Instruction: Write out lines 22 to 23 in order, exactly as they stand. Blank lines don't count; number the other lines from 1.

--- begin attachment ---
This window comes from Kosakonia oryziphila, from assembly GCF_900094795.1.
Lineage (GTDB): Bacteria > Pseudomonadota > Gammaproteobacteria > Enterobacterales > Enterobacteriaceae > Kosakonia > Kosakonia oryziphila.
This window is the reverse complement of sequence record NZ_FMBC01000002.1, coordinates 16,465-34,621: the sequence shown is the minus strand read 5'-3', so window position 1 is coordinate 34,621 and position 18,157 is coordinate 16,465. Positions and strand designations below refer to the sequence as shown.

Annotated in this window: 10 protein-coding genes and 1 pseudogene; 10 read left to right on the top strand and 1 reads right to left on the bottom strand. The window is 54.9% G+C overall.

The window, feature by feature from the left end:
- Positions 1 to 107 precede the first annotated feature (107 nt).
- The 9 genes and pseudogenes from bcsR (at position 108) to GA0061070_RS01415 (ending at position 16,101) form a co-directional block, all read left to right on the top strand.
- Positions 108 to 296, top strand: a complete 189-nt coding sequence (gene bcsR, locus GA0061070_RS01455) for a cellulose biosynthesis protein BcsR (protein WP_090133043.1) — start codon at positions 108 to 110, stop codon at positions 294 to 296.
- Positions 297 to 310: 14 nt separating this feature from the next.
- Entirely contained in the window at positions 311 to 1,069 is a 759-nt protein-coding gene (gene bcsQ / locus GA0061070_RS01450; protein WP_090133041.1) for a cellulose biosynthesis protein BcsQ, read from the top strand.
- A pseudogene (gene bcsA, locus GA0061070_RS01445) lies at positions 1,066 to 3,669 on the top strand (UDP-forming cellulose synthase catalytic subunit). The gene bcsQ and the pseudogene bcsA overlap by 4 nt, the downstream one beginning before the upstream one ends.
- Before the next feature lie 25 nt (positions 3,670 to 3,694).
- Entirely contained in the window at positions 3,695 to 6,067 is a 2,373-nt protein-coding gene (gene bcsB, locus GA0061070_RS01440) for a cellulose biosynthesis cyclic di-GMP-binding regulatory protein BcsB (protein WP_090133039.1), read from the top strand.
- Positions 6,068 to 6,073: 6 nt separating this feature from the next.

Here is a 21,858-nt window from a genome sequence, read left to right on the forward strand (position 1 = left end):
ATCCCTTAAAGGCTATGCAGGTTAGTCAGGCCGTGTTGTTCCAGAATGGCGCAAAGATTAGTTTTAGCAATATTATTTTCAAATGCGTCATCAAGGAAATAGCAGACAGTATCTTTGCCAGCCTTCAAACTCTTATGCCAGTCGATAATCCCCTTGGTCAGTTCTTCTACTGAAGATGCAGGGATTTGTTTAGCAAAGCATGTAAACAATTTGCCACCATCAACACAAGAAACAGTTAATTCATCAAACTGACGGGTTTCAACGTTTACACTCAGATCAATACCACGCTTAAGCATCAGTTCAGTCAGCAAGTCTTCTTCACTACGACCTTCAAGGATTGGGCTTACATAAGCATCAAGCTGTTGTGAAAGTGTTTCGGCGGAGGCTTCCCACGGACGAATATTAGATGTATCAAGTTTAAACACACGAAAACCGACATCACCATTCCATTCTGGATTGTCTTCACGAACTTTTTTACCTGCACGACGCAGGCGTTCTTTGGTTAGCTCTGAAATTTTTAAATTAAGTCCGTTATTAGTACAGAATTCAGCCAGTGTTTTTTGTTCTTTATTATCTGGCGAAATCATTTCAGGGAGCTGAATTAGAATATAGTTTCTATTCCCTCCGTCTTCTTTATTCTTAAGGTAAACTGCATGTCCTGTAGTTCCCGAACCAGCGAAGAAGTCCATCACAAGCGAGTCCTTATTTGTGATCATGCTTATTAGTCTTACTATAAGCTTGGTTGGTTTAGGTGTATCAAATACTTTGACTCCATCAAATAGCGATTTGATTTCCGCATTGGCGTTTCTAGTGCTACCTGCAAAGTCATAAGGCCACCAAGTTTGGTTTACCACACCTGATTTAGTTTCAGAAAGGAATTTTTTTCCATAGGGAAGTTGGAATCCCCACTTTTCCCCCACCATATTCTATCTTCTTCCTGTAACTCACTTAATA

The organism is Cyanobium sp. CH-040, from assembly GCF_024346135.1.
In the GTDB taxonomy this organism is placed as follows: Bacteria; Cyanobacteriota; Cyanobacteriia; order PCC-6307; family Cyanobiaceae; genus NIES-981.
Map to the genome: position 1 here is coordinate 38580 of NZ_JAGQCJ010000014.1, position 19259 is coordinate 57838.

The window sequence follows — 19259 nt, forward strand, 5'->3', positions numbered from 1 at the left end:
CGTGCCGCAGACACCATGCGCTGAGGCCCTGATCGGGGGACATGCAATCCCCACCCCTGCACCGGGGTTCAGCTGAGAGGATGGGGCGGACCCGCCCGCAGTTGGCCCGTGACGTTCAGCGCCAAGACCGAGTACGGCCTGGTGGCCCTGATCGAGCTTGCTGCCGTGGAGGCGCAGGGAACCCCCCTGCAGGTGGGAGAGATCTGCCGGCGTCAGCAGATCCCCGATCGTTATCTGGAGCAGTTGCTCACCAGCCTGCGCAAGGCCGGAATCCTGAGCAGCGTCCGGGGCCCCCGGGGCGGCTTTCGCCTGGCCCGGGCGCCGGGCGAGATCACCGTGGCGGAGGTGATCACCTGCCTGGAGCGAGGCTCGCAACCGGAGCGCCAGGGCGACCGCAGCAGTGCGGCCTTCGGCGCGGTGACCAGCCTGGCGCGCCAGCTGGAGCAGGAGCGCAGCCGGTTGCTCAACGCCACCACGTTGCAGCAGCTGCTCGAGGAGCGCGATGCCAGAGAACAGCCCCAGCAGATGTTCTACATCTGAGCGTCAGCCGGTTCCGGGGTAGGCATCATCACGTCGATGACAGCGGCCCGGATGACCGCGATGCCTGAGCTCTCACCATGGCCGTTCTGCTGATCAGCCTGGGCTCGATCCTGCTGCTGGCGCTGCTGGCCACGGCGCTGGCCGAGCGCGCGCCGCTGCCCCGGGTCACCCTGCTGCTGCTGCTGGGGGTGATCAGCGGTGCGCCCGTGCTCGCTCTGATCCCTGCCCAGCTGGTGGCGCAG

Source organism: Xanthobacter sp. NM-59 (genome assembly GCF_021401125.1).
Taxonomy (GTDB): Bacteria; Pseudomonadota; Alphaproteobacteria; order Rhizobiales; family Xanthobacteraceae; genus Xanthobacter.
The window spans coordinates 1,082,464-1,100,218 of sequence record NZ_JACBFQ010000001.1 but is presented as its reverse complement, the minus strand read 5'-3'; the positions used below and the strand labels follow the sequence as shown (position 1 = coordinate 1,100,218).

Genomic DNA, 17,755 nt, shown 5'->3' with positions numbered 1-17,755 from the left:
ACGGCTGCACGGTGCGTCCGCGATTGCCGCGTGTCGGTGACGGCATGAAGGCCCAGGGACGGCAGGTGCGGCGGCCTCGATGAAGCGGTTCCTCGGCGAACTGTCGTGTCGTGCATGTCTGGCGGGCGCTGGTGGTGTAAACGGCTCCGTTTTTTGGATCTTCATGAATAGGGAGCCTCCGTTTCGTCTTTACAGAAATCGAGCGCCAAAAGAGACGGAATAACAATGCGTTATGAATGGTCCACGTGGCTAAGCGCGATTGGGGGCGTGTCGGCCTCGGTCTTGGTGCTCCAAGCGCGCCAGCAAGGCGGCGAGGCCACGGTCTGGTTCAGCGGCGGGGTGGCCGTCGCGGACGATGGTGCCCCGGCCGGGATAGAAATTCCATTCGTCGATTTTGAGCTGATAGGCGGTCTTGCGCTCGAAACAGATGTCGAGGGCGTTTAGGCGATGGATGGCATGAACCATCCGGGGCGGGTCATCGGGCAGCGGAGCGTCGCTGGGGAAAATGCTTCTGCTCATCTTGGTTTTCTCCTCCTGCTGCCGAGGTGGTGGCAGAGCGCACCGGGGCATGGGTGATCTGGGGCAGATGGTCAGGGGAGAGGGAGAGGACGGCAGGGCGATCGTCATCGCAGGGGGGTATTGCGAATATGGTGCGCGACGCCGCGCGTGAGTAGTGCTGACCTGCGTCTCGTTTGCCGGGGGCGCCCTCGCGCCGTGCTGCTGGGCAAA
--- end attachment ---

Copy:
Source organism: Xanthobacter sp. NM-59 (genome assembly GCF_021401125.1).
Taxonomy (GTDB): Bacteria; Pseudomonadota; Alphaproteobacteria; order Rhizobiales; family Xanthobacteraceae; genus Xanthobacter.